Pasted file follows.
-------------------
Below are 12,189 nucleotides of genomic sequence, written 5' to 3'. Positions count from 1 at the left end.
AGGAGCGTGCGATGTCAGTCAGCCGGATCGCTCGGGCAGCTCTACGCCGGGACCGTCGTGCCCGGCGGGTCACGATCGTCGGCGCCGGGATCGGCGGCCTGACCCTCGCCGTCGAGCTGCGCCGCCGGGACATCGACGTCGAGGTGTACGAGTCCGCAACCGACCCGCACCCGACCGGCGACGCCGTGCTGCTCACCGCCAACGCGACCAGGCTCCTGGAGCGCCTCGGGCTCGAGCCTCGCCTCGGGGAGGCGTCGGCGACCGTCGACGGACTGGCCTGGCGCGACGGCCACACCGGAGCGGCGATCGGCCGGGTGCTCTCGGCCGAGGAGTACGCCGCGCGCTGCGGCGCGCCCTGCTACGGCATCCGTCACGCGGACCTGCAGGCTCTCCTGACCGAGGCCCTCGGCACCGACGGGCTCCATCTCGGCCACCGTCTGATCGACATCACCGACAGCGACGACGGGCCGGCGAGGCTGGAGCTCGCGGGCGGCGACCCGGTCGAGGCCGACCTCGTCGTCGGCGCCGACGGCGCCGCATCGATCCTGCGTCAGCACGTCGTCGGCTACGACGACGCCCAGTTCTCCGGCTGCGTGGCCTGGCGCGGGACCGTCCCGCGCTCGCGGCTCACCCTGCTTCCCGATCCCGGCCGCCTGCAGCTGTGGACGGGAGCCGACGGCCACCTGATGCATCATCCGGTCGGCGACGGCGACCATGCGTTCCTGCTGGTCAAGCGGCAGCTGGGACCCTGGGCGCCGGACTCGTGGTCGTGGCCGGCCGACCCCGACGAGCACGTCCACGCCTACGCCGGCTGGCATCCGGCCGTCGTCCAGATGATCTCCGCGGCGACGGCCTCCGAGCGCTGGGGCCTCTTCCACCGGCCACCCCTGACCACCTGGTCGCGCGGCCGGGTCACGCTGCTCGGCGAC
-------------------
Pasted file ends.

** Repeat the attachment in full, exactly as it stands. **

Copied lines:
Below are 12,189 nucleotides of genomic sequence, written 5' to 3'. Positions count from 1 at the left end.
AGGAGCGTGCGATGTCAGTCAGCCGGATCGCTCGGGCAGCTCTACGCCGGGACCGTCGTGCCCGGCGGGTCACGATCGTCGGCGCCGGGATCGGCGGCCTGACCCTCGCCGTCGAGCTGCGCCGCCGGGACATCGACGTCGAGGTGTACGAGTCCGCAACCGACCCGCACCCGACCGGCGACGCCGTGCTGCTCACCGCCAACGCGACCAGGCTCCTGGAGCGCCTCGGGCTCGAGCCTCGCCTCGGGGAGGCGTCGGCGACCGTCGACGGACTGGCCTGGCGCGACGGCCACACCGGAGCGGCGATCGGCCGGGTGCTCTCGGCCGAGGAGTACGCCGCGCGCTGCGGCGCGCCCTGCTACGGCATCCGTCACGCGGACCTGCAGGCTCTCCTGACCGAGGCCCTCGGCACCGACGGGCTCCATCTCGGCCACCGTCTGATCGACATCACCGACAGCGACGACGGGCCGGCGAGGCTGGAGCTCGCGGGCGGCGACCCGGTCGAGGCCGACCTCGTCGTCGGCGCCGACGGCGCCGCATCGATCCTGCGTCAGCACGTCGTCGGCTACGACGACGCCCAGTTCTCCGGCTGCGTGGCCTGGCGCGGGACCGTCCCGCGCTCGCGGCTCACCCTGCTTCCCGATCCCGGCCGCCTGCAGCTGTGGACGGGAGCCGACGGCCACCTGATGCATCATCCGGTCGGCGACGGCGACCATGCGTTCCTGCTGGTCAAGCGGCAGCTGGGACCCTGGGCGCCGGACTCGTGGTCGTGGCCGGCCGACCCCGACGAGCACGTCCACGCCTACGCCGGCTGGCATCCGGCCGTCGTCCAGATGATCTCCGCGGCGACGGCCTCCGAGCGCTGGGGCCTCTTCCACCGGCCACCCCTGACCACCTGGTCGCGCGGCCGGGTCACGCTGCTCGGCGAC